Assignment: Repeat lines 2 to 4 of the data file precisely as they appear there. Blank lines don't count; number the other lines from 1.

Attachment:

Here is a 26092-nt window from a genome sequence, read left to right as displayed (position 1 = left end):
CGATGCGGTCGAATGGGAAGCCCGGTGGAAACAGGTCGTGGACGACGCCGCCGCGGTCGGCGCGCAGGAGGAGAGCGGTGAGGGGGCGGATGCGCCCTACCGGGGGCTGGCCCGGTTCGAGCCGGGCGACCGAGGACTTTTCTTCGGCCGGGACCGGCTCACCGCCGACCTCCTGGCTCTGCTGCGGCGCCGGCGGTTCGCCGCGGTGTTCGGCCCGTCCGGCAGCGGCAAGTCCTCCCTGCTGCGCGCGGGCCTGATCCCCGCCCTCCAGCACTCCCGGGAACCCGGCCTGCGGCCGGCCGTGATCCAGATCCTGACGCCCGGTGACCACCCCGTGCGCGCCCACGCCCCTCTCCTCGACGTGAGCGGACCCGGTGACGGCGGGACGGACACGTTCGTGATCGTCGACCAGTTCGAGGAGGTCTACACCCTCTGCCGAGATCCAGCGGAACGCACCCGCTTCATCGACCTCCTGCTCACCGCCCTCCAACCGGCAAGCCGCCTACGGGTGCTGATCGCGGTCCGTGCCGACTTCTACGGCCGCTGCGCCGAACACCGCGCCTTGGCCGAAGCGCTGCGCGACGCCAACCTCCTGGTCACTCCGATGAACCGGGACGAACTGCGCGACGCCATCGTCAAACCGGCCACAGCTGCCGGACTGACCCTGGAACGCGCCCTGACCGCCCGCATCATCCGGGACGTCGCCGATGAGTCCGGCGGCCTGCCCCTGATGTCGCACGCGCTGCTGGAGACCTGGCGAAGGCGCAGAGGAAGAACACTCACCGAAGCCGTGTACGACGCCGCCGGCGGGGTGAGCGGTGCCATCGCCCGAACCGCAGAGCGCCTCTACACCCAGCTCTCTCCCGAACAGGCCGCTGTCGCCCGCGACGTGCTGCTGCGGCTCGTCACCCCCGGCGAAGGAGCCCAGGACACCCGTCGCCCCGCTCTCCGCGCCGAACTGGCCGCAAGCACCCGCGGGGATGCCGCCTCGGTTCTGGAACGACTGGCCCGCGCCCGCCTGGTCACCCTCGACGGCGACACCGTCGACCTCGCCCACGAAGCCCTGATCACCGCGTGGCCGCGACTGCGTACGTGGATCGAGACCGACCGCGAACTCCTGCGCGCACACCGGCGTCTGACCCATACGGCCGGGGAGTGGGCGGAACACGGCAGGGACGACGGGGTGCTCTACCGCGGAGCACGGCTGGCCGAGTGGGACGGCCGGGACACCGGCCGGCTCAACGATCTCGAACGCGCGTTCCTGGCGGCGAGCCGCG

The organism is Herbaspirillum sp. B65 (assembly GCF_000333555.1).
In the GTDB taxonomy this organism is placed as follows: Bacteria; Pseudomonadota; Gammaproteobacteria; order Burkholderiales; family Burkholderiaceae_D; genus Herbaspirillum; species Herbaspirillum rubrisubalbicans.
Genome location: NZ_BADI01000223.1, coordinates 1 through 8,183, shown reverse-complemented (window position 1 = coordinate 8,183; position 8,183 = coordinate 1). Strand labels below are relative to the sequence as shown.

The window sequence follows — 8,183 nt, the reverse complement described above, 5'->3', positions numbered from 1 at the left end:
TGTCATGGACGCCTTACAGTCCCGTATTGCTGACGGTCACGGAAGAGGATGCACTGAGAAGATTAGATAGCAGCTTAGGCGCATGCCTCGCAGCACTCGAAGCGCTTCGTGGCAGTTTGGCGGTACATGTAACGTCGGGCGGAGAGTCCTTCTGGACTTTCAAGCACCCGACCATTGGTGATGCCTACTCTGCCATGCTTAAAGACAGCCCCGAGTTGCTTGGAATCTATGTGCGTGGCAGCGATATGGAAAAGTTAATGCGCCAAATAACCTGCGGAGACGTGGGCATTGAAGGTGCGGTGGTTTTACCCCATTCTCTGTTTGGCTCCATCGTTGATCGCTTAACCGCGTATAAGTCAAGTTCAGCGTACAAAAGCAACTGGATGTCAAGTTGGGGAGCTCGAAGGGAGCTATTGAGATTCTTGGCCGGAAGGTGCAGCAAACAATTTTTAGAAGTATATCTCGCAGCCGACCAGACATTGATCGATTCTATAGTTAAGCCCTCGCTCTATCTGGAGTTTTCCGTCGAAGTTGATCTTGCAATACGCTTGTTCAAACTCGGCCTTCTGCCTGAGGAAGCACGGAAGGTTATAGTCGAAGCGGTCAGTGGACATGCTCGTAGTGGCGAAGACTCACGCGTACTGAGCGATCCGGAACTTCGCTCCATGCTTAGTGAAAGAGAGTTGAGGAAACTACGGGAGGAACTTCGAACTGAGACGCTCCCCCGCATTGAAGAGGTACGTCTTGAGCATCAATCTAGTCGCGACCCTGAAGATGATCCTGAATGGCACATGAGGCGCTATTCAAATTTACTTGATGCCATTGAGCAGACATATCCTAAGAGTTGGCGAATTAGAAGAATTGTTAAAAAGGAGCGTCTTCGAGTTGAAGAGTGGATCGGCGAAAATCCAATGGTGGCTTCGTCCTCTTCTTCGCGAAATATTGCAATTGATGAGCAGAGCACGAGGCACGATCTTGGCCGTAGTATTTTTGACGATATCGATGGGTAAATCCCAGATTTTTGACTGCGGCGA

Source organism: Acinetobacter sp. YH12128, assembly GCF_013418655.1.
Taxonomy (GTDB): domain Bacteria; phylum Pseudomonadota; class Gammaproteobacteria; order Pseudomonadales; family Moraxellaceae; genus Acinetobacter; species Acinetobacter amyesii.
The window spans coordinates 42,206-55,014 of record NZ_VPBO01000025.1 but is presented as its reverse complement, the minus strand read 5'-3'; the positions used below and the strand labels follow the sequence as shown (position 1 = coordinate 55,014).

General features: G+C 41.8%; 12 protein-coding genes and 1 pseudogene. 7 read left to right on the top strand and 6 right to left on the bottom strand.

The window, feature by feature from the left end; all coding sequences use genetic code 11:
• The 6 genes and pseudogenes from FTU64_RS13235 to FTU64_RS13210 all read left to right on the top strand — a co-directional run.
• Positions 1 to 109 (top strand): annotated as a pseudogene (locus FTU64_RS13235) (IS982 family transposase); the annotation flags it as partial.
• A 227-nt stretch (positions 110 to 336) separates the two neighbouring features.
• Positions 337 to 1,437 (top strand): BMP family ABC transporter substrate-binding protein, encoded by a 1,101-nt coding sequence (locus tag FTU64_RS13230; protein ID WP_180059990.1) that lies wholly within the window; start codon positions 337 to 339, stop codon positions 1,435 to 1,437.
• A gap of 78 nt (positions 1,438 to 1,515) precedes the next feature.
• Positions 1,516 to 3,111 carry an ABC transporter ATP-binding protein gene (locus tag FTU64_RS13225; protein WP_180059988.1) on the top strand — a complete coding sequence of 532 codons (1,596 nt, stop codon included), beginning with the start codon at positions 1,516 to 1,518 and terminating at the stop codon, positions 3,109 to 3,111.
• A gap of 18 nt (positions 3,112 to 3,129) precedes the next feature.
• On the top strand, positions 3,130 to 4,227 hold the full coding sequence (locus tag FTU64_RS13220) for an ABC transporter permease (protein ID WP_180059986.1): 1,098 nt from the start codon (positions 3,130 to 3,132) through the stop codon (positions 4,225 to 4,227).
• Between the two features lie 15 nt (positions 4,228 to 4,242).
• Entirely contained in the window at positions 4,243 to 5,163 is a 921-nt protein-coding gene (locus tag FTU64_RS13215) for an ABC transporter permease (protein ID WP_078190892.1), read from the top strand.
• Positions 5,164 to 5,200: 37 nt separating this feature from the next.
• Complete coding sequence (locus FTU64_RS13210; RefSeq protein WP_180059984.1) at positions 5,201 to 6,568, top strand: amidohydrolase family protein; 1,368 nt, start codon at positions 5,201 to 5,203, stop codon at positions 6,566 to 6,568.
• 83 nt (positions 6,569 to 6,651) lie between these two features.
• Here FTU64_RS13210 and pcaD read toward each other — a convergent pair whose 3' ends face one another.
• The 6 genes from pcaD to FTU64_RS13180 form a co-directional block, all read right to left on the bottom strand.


CGATGCGGTCGAATGGGAAGCCCGGTGGAAACAGGTCGTGGACGACGCCGCCGCGGTCGGCGCGCAGGAGGAGAGCGGTGAGGGGGCGGATGCGCCCTACCGGGGGCTGGCCCGGTTCGAGCCGGGCGACCGAGGACTTTTCTTCGGCCGGGACCGGCTCACCGCCGACCTCCTGGCTCTGCTGCGGCGCCGGCGGTTCGCCGCGGTGTTCGGCCCGTCCGGCAGCGGCAAGTCCTCCCTGCTGCGCGCGGGCCTGATCCCCGCCCTCCAGCACTCCCGGGAACCCGGCCTGCGGCCGGCCGTGATCCAGATCCTGACGCCCGGTGACCACCCCGTGCGCGCCCACGCCCCTCTCCTCGACGTGAGCGGACCCGGTGACGGCGGGACGGACACGTTCGTGATCGTCGACCAGTTCGAGGAGGTCTACACCCTCTGCCGAGATCCAGCGGAACGCACCCGCTTCATCGACCTCCTGCTCACCGCCCTCCAACCGGCAAGCCGCCTACGGGTGCTGATCGCGGTCCGTGCCGACTTCTACGGCCGCTGCGCCGAACACCGCGCCTTGGCCGAAGCGCTGCGCGACGCCAACCTCCTGGTCACTCCGATGAACCGGGACGAACTGCGCGACGCCATCGTCAAACCGGCCACAGCTGCCGGACTGACCCTGGAACGCGCCCTGACCGCCCGCATCATCCGGGACGTCGCCGATGAGTCCGGCGGCCTGCCCCTGATGTCGCACGCGCTGCTGGAGACCTGGCGAAGGCGCAGAGGAAGAACACTCACCGAAGCCGTGTACGACGCCGCCGGCGGGGTGAGCGGTGCCATCGCCCGAACCGCAGAGCGCCTCTACACCCAGCTCTCTCCCGAACAGGCCGCTGTCGCCCGCGACGTGCTGCTGCGGCTCGTCACCCCCGGCGAAGGAGCCCAGGACACCCGTCGCCCCGCTCTCCGCGCCGAACTGGCCGCAAGCACCCGCGGGGATGCCGCCTCGGTTCTGGAACGACTGGCCCGCGCCCGCCTGGTCACCCTCGACGGCGACACCGTCGACCTCGCCCACGAAGCCCTGATCACCGCGTGGCCGCGACTGCGTACGTGGATCGAGACCGACCGCGAACTCCTGCGCGCACACCGGCGTCTGACCCATACGGCCGGGGAGTGGGCGGAACACGGCAGGGACGACGGGGTGCTCTACCGCGGAGCACGGCTGGCCGAGTGGGACGGCCGGGACACCGGCCGGCTCAACGATCTCGAACGCGCGTTCCTGGCGGCGAGCCGCG

The organism is Herbaspirillum sp. B65 (assembly GCF_000333555.1).
In the GTDB taxonomy this organism is placed as follows: Bacteria; Pseudomonadota; Gammaproteobacteria; order Burkholderiales; family Burkholderiaceae_D; genus Herbaspirillum; species Herbaspirillum rubrisubalbicans.